Dim halos around the crowns of lamp posts; a scent of sulfur on the chill wind; pale clouds whispering from an inky sky — the Walkabout Company could not have asked for a better setting for their famous Halloween tour. The guide smiled to his party.
“Gather close, my friends, or the ghosts will catch you!” he offered jovially as he shepherded his little flock across Nassau Street. Nassau Hall loomed dark beyond the gates. On evenings like this, thought the tour guide, the building looked particularly ancient — otherworldly, almost. With a little bit of imagination one could almost hear muskets being fired on the little patch of grass just beyond the old building, ghosts patrolling the attic. The tour guide smiled to himself. On nights like this, tips were always excellent.
“The weird lady in the costume we just saw is just some person” a child complained to his mother. “You said this was the real thing. Where are the real ghosts?”
“Shush Nathaniel, there are no real ghosts. This is just for fun, a little adventure” the mother replied.
“Now, some of you have heard of the battle of Princeton, I take it.” The tour guide liked this part the best: Cannon Green was an excellent backdrop for his monologue. The best part of the job was that he got to hear his own voice. The tour guide loved having an audience. Now, the participants gathered around him, and standing atop the partially buried cannon, the guide launched into a passionate account of smoke billowing from burning cloaks, the sound of fury as cannons and muskets were fired, the screams of death and agony as soldiers fell and died. Colonial times! Freedom! Princeton — at the dawn of America! Annoyingly, the small boy Nathaniel and his friend did not seem to care: instead of hanging on to his every word, they were drawing smileys in the gravel. Children — such untrustworthy creatures.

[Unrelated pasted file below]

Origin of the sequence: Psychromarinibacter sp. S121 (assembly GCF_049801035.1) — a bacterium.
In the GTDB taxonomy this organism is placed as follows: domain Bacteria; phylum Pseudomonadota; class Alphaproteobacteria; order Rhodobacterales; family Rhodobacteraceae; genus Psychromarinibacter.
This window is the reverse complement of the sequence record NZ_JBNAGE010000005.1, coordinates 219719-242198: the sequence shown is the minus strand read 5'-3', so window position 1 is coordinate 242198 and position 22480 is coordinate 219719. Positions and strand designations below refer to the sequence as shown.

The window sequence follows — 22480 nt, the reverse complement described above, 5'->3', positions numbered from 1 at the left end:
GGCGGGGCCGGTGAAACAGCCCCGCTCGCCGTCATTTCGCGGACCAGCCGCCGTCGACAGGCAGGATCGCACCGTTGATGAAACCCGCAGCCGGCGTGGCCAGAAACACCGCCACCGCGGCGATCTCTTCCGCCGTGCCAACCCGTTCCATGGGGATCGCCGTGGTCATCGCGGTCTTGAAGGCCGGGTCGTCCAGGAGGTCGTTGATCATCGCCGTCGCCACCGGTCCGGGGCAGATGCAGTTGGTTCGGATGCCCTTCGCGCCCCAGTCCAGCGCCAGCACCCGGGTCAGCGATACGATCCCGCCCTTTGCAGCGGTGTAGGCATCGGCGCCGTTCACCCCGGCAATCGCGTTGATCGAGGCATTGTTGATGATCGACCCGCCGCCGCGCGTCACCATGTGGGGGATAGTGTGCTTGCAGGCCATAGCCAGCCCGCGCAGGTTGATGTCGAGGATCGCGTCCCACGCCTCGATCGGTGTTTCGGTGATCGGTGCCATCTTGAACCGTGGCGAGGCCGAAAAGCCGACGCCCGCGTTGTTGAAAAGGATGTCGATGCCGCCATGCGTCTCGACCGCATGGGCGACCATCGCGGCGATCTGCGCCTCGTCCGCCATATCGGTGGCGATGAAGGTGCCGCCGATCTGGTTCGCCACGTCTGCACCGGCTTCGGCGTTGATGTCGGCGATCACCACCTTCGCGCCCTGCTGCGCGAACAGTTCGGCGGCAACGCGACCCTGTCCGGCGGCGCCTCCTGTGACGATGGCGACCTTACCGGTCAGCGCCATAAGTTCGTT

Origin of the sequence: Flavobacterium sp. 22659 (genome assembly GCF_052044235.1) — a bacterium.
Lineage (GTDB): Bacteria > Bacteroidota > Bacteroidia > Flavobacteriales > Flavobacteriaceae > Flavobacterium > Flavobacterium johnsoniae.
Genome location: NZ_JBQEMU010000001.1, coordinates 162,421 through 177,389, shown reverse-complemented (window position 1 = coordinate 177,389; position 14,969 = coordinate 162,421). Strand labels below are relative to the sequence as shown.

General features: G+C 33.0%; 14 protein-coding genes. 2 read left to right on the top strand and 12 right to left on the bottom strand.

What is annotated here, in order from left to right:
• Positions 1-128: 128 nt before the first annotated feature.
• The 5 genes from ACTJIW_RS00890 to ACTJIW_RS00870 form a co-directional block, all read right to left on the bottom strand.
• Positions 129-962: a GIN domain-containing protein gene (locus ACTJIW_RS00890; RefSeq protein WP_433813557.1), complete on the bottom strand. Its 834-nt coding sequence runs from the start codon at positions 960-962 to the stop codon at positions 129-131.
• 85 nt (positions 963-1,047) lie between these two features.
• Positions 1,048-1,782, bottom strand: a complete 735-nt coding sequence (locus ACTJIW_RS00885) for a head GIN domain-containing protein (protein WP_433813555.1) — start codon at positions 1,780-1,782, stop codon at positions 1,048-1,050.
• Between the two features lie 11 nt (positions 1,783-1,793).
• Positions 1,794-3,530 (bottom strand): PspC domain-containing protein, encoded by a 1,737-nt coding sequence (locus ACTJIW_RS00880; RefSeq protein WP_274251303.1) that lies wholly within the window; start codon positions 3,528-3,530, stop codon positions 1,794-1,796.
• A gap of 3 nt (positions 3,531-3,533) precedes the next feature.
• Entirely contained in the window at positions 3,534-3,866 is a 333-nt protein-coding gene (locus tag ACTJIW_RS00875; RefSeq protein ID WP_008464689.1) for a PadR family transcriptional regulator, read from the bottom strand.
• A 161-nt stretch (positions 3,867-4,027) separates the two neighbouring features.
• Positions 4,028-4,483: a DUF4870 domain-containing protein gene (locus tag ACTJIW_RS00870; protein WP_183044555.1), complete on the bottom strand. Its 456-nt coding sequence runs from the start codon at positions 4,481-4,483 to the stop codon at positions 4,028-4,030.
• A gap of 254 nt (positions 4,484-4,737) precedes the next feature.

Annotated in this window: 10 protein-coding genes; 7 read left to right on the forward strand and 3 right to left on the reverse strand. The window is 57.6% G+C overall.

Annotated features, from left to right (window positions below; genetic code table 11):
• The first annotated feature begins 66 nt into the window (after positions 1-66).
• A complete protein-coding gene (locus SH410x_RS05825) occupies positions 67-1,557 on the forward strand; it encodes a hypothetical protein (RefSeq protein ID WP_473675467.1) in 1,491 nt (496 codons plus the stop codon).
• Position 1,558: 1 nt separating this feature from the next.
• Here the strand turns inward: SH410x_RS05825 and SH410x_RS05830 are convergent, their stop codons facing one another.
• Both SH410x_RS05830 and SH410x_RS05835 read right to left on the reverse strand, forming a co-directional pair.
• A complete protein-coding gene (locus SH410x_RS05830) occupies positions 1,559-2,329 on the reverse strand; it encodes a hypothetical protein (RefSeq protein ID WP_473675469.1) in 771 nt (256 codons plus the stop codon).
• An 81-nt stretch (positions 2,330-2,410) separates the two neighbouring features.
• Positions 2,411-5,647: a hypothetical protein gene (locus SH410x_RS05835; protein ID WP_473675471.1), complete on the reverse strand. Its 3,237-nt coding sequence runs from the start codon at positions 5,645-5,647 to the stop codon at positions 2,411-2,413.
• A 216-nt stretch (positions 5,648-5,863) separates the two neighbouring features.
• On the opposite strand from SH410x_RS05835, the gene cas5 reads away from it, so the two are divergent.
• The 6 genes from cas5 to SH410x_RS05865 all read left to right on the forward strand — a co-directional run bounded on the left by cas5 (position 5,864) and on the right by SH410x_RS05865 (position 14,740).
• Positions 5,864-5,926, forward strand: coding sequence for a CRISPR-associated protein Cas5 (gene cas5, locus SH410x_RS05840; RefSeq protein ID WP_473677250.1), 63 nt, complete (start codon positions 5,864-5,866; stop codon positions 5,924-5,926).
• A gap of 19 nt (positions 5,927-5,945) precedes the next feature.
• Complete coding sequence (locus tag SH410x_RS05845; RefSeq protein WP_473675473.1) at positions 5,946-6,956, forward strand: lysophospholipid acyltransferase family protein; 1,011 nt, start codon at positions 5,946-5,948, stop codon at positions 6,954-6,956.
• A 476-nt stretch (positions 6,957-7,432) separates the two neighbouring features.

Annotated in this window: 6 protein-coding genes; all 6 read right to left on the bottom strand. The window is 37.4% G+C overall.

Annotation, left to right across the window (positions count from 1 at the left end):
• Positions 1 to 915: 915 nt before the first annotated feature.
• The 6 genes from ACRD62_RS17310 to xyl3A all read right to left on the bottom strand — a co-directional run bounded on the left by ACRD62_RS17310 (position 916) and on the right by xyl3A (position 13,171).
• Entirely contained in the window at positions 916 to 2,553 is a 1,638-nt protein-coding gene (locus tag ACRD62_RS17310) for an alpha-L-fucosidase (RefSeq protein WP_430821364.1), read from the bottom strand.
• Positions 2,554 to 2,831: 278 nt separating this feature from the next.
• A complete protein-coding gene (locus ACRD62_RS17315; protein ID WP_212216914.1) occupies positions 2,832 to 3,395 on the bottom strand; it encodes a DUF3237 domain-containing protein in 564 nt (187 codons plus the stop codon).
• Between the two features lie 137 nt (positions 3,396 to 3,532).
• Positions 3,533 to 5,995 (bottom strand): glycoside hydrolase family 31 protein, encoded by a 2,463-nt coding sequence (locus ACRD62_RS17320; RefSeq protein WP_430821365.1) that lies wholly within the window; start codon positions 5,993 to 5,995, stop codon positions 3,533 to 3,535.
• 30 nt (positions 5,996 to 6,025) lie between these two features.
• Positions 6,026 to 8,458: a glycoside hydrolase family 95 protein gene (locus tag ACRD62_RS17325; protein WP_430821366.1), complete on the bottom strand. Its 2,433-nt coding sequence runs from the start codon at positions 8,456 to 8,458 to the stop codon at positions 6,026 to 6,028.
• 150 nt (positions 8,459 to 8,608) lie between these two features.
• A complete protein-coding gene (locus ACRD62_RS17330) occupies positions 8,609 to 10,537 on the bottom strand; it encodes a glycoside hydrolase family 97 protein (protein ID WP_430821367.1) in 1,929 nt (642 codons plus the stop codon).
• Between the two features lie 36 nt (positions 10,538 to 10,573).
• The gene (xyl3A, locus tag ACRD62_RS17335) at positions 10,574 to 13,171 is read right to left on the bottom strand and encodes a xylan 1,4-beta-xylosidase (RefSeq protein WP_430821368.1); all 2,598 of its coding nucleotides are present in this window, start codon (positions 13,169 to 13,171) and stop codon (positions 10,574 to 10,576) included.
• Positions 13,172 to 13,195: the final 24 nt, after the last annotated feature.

“And so the cannons were fired…” the tour guide exclaimed, hands raised, his voice building in a perfect crescendo — BOOM. What? Someone screamed. The tour guide was so startled that he fell off his cannon. Had a car backfired? Was there a gunman loose?
“What was that?” shrieked a young man.
“Nothing, nothing at all” the tour guide tried to say but his mouth was full of dirt.
“A cannon!” howled a lawyer. “Someone fired a cannon! In Princeton! That’s illegal!”
“Ha ha, just a little sound effect to make the tour more authentic! There is no need to get bent out of shape.” Theatrics or no theatrics, the tour guide was a professional. “Here now, please take one of these tools and see if you can find one of Princeton’s fallen ones. See if you can detect a Princeton ghost! Would you like an EMF meter?” The last was directed to the boy Nathaniel, who seemed undeterred by the mysterious cannon as the rest of the party scattered across Cannon Green, beeping contraptions in hand.
“Now, you can find ghosts in many ways, but the most important thing to know is that you can never truly see them. But your instruments can!” The tour guide climbed back onto his cannon.
“Hey mister” said the boy and tugged on his leg. “That fake ghost lady you showed us earlier, we could see her. So why can’t you show us the real ghosts? Can’t you just call them? Like, with a signal in the sky, like in Batman?” The tour guide was beginning to wish that children not be allowed on the tour.
“And what sign would that be?” he asked. The little boy shrugged. Then the chubby hand that had been clutching the pant leg rose into the air.
“What are those flames?” In the dark between Clio and Whig Halls, where the two Bengal tigers held court at Adams Mall, eerie blue fire had begun to climb through the evening mists.
“Hmm those are just energy lights” the tour guide improvised but was suddenly overcome with a desire to leave his flock and rush back to the modern comforts of Nassau Street. The flames wove themselves into fantastic shapes — a face — a smile! — creeping closer and growing larger each second, but without illuminating anything. Some of the tour participants noticed.
“Is this also for the sake of authenticity?” asked the lawyer suspiciously. The tour guide was about to say something but he could not, could not, because there was something clutching at his throat, something cold, something damp, something dead and invisible and entirely too terrible to imagine.